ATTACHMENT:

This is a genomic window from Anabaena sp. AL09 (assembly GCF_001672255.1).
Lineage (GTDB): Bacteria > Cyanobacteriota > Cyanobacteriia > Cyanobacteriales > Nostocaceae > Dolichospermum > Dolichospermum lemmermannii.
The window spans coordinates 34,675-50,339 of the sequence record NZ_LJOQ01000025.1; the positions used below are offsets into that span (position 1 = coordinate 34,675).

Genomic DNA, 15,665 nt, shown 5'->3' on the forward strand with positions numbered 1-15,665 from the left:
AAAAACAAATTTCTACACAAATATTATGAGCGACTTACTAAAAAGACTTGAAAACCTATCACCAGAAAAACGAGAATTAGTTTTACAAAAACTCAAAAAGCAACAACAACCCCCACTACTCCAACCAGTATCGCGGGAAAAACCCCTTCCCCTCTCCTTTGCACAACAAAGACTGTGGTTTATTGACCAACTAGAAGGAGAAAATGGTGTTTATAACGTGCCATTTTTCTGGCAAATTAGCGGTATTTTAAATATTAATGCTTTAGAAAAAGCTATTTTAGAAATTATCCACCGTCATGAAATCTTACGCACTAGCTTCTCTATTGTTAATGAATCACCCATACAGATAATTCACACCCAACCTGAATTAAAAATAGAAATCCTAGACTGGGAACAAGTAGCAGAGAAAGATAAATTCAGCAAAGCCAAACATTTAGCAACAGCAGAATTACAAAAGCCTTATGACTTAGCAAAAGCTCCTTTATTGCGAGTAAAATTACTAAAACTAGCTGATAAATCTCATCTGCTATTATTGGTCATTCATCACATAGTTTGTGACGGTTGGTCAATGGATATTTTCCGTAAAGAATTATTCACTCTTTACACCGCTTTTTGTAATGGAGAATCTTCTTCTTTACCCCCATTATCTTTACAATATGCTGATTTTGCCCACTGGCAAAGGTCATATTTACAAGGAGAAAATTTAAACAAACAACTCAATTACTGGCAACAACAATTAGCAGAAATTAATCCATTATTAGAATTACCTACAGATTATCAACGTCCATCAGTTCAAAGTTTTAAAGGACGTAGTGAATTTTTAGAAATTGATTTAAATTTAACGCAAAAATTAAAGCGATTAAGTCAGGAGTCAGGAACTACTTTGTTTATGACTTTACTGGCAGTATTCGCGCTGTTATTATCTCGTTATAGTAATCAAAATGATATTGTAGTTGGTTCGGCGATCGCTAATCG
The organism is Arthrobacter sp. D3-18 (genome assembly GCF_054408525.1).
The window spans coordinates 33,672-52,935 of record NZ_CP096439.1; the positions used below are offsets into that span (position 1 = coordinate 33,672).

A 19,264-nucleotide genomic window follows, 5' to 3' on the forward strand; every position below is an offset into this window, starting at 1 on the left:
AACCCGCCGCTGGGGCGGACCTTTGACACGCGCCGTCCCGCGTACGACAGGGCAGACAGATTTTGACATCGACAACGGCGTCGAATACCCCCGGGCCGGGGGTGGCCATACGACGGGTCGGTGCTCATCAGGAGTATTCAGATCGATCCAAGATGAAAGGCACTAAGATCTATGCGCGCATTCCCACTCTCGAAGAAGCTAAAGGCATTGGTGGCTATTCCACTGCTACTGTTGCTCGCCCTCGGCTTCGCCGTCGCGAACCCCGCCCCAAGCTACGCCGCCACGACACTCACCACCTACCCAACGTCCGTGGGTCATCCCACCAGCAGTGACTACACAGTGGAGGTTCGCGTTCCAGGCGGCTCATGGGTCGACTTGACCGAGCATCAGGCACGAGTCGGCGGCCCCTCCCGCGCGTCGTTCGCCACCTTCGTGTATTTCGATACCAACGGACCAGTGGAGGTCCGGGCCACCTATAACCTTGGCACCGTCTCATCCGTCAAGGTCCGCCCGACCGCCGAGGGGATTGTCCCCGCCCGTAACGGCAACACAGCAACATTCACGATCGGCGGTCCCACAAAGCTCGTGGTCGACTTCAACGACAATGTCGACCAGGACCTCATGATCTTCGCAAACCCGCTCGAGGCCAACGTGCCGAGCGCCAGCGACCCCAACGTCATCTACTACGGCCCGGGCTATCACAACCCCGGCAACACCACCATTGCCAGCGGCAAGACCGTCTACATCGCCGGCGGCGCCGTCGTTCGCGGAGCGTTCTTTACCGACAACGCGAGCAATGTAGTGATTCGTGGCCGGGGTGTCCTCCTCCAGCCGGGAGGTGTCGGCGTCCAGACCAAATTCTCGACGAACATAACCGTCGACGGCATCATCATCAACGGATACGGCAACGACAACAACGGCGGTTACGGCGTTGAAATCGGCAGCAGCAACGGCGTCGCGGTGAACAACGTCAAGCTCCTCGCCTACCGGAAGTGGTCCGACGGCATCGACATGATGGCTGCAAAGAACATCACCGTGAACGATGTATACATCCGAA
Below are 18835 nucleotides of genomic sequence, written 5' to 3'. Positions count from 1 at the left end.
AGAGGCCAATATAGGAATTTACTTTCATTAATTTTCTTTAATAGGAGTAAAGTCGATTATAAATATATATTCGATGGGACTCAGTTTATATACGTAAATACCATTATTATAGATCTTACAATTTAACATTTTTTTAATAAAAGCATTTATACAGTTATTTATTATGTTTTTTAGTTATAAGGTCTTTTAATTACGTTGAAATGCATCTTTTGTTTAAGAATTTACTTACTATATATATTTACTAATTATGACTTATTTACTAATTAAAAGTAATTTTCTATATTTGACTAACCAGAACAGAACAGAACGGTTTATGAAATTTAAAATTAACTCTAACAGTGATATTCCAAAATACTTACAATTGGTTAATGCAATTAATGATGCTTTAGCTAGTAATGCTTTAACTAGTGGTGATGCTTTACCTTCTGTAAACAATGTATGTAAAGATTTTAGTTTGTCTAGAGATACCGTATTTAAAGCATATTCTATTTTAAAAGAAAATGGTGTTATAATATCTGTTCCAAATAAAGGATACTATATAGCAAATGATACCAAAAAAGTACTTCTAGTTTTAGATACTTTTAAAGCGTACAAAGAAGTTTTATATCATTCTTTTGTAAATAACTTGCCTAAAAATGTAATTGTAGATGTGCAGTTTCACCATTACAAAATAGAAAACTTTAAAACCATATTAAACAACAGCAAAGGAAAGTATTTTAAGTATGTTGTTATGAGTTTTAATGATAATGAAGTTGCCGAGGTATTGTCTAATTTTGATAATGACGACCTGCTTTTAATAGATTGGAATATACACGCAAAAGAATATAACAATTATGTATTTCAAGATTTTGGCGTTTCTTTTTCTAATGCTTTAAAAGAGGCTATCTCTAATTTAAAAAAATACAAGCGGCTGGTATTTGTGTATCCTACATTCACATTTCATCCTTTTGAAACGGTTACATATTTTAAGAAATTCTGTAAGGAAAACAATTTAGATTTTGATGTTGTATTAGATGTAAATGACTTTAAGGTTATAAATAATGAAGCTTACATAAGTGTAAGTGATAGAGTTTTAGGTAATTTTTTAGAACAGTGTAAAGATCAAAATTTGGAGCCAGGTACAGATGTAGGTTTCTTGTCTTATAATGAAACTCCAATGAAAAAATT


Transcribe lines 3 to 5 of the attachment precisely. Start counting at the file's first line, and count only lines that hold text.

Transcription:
The window spans coordinates 34,675-50,339 of the sequence record NZ_LJOQ01000025.1; the positions used below are offsets into that span (position 1 = coordinate 34,675).

Genomic DNA, 15,665 nt, shown 5'->3' on the forward strand with positions numbered 1-15,665 from the left:
AAAAACAAATTTCTACACAAATATTATGAGCGACTTACTAAAAAGACTTGAAAACCTATCACCAGAAAAACGAGAATTAGTTTTACAAAAACTCAAAAAGCAACAACAACCCCCACTACTCCAACCAGTATCGCGGGAAAAACCCCTTCCCCTCTCCTTTGCACAACAAAGACTGTGGTTTATTGACCAACTAGAAGGAGAAAATGGTGTTTATAACGTGCCATTTTTCTGGCAAATTAGCGGTATTTTAAATATTAATGCTTTAGAAAAAGCTATTTTAGAAATTATCCACCGTCATGAAATCTTACGCACTAGCTTCTCTATTGTTAATGAATCACCCATACAGATAATTCACACCCAACCTGAATTAAAAATAGAAATCCTAGACTGGGAACAAGTAGCAGAGAAAGATAAATTCAGCAAAGCCAAACATTTAGCAACAGCAGAATTACAAAAGCCTTATGACTTAGCAAAAGCTCCTTTATTGCGAGTAAAATTACTAAAACTAGCTGATAAATCTCATCTGCTATTATTGGTCATTCATCACATAGTTTGTGACGGTTGGTCAATGGATATTTTCCGTAAAGAATTATTCACTCTTTACACCGCTTTTTGTAATGGAGAATCTTCTTCTTTACCCCCATTATCTTTACAATATGCTGATTTTGCCCACTGGCAAAGGTCATATTTACAAGGAGAAAATTTAAACAAACAACTCAATTACTGGCAACAACAATTAGCAGAAATTAATCCATTATTAGAATTACCTACAGATTATCAACGTCCATCAGTTCAAAGTTTTAAAGGACGTAGTGAATTTTTAGAAATTGATTTAAATTTAACGCAAAAATTAAAGCGATTAAGTCAGGAGTCAGGAACTACTTTGTTTATGACTTTACTGGCAGTATTCGCGCTGTTATTATCTCGTTATAGTAATCAAAATGATATTGTAGTTGGTTCGGCGATCGCTAATCG